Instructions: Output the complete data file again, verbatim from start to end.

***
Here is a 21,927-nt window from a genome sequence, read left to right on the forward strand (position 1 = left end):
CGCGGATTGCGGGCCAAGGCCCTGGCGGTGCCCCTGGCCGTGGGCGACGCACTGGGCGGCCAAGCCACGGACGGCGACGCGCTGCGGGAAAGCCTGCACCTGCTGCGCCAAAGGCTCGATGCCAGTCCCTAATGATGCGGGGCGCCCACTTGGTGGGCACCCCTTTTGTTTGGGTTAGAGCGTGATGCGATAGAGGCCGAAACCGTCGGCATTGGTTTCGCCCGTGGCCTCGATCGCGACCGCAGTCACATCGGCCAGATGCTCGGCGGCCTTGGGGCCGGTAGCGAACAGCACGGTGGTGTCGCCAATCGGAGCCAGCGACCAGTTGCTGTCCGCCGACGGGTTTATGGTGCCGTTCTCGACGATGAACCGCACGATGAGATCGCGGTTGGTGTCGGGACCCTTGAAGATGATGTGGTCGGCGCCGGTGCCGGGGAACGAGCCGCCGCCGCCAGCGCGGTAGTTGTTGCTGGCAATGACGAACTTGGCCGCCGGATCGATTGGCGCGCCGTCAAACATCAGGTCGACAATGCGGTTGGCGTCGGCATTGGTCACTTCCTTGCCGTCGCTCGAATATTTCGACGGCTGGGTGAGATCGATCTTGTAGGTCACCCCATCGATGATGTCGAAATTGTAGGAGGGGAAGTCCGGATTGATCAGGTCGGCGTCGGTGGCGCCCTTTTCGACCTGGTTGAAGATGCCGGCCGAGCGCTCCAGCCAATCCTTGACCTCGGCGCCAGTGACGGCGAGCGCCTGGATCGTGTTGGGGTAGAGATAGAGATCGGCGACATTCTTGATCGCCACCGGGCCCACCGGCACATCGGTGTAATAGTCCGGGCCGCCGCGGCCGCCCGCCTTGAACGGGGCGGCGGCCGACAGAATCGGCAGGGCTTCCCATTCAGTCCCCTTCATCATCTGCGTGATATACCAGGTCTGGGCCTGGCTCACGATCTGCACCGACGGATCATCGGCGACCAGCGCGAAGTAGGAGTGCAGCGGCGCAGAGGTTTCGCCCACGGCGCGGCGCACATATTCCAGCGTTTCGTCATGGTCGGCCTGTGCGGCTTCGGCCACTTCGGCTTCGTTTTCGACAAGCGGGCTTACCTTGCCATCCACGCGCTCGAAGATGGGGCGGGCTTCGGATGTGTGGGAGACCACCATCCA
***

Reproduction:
Here is a 21,927-nt window from a genome sequence, read left to right on the forward strand (position 1 = left end):
CGCGGATTGCGGGCCAAGGCCCTGGCGGTGCCCCTGGCCGTGGGCGACGCACTGGGCGGCCAAGCCACGGACGGCGACGCGCTGCGGGAAAGCCTGCACCTGCTGCGCCAAAGGCTCGATGCCAGTCCCTAATGATGCGGGGCGCCCACTTGGTGGGCACCCCTTTTGTTTGGGTTAGAGCGTGATGCGATAGAGGCCGAAACCGTCGGCATTGGTTTCGCCCGTGGCCTCGATCGCGACCGCAGTCACATCGGCCAGATGCTCGGCGGCCTTGGGGCCGGTAGCGAACAGCACGGTGGTGTCGCCAATCGGAGCCAGCGACCAGTTGCTGTCCGCCGACGGGTTTATGGTGCCGTTCTCGACGATGAACCGCACGATGAGATCGCGGTTGGTGTCGGGACCCTTGAAGATGATGTGGTCGGCGCCGGTGCCGGGGAACGAGCCGCCGCCGCCAGCGCGGTAGTTGTTGCTGGCAATGACGAACTTGGCCGCCGGATCGATTGGCGCGCCGTCAAACATCAGGTCGACAATGCGGTTGGCGTCGGCATTGGTCACTTCCTTGCCGTCGCTCGAATATTTCGACGGCTGGGTGAGATCGATCTTGTAGGTCACCCCATCGATGATGTCGAAATTGTAGGAGGGGAAGTCCGGATTGATCAGGTCGGCGTCGGTGGCGCCCTTTTCGACCTGGTTGAAGATGCCGGCCGAGCGCTCCAGCCAATCCTTGACCTCGGCGCCAGTGACGGCGAGCGCCTGGATCGTGTTGGGGTAGAGATAGAGATCGGCGACATTCTTGATCGCCACCGGGCCCACCGGCACATCGGTGTAATAGTCCGGGCCGCCGCGGCCGCCCGCCTTGAACGGGGCGGCGGCCGACAGAATCGGCAGGGCTTCCCATTCAGTCCCCTTCATCATCTGCGTGATATACCAGGTCTGGGCCTGGCTCACGATCTGCACCGACGGATCATCGGCGACCAGCGCGAAGTAGGAGTGCAGCGGCGCAGAGGTTTCGCCCACGGCGCGGCGCACATATTCCAGCGTTTCGTCATGGTCGGCCTGTGCGGCTTCGGCCACTTCGGCTTCGTTTTCGACAAGCGGGCTTACCTTGCCATCCACGCGCTCGAAGATGGGGCGGGCTTCGGATGTGTGGGAGACCACCATCCA